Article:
Wisbech Players celebrate 60 years in theatre with performance of Neighbourhood Watch

PUBLISHED: 08:31 21 February 2014

Wisbech Players perform Neighbourhood Watch at the Angles Theatre from April 22-26.

Wisbech Players perform Neighbourhood Watch at the Angles Theatre from April 22-26.

Archant

A successful amateur dramatic group starts its diamond anniversary celebrations this spring by performing Neighbourhood Watch.

The Wisbech Players’ spring offering is the amateur production of Sir Alan Ayckbourn’s 75th play.

Directing will be Linda Ekins and rehearsals are under way for performances at the Angles Theatre from April 22-26.

In the normally quiet confines of the Bluebell Hill Development a housewarming’s peace is shattered by a young trespasser in the garden. The neighbours agree to form a neighbourhood watch group to safeguard against further incidents.

But matters swiftly escalate after a garden gnome is thrown through the window – and is complicated further by romance.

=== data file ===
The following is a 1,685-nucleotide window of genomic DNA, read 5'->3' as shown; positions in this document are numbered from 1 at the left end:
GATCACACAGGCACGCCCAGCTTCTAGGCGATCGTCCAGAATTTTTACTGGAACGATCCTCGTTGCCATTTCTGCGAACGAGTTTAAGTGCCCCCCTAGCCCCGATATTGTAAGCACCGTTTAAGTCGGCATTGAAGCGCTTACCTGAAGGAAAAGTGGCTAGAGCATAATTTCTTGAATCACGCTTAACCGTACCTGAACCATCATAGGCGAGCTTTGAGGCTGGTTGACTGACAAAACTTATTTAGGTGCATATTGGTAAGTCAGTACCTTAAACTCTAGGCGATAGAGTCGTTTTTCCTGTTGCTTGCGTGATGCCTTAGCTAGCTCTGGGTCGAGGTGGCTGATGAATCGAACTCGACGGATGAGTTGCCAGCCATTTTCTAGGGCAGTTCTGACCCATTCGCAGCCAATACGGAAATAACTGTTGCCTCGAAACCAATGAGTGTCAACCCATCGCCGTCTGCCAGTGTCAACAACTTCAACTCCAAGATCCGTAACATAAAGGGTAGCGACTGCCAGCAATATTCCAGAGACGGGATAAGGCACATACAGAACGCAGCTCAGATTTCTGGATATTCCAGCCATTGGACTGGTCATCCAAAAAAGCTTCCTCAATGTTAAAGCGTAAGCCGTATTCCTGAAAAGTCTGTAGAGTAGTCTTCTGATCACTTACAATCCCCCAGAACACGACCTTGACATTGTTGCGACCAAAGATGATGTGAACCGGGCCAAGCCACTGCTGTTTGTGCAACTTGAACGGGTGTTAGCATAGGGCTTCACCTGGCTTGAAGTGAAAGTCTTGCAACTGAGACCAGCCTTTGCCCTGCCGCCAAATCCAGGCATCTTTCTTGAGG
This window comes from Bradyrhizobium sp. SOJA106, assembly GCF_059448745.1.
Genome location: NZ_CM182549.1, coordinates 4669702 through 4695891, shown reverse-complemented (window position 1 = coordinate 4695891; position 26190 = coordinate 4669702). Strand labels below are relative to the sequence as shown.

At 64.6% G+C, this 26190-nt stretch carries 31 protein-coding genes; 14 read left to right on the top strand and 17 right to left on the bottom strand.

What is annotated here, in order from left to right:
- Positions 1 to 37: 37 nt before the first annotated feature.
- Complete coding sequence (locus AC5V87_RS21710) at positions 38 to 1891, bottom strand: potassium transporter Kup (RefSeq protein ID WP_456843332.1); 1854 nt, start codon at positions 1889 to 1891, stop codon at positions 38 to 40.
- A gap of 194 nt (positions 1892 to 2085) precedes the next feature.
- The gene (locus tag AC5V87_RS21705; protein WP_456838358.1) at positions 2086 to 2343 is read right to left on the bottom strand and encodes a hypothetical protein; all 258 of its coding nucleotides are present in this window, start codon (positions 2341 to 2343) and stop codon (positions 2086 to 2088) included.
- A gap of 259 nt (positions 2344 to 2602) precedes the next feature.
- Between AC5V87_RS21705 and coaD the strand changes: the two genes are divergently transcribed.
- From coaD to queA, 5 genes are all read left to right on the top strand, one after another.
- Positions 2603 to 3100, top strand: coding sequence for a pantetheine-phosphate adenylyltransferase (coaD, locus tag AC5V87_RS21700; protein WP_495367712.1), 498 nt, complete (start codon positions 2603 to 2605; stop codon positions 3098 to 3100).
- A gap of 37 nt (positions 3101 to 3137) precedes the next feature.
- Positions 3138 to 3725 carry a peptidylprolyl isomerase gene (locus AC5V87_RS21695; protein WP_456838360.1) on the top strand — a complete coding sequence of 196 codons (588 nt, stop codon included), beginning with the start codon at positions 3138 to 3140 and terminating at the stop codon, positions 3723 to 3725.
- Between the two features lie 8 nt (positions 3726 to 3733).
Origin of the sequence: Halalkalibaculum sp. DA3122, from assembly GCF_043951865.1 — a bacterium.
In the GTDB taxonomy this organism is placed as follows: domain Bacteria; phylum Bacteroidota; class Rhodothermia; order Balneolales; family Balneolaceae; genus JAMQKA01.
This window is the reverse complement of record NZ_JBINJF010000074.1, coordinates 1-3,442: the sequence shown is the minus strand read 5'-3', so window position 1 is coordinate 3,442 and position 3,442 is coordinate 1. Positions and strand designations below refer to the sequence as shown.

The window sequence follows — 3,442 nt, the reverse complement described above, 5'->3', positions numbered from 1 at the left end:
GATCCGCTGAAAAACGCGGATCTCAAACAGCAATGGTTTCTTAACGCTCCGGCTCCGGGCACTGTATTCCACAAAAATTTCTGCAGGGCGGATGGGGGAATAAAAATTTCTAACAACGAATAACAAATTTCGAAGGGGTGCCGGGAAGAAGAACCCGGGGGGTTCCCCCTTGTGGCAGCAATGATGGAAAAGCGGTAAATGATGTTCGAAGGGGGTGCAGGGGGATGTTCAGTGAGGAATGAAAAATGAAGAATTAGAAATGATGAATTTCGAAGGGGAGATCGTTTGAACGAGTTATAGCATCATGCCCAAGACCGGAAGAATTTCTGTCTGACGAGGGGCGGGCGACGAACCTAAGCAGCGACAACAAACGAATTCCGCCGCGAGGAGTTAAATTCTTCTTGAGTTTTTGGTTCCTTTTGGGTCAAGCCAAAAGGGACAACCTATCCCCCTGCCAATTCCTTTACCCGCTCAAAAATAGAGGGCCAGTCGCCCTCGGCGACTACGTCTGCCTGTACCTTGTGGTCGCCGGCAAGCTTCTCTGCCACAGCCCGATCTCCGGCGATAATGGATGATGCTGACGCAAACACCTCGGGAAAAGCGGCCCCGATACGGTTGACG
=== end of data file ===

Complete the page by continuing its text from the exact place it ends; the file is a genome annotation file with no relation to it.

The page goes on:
What begins as a well-intentioned scheme for a safer community ends in violence and acrimony.

The show is suitable for over-14s. Tickets are available now – they cost £11 for adults, £9 for concessions. Call the Angles box office on 01945 474447.

The group will also perform RC Sheriff’s Journey’s End, which will be performed at the Angles from November 4-8, as part of the centenary commemorations of the outbreak of the First World War.

Formed by a group of enthusiastic amateurs, the Wisbech Players formed in 1954. Its first production was a Spanish play called A Hundred Years Old.

Since then the players have produced a wide variety of plays with recent productions including TV comedies like Fawlty Towers and classic drama The Deep Blue Sea, which was awarded best drama, best technical design and best production shield at the Eastern Region National Operatic and Dramatic Association (NODA) awards in 2012.

The group enjoyed a successful year in 2013, during which two productions took place at the Angles.

Are You Being Served was directed by Linda Ekins, making her debut for the society, and in the autumn David Lewis directed for the first time, choosing a Moliere classic Tartuffe.

Being in verse broke new ground for the players and proved to be a successful production, being nominated for best play in this year’s NODA awards which are held in April.

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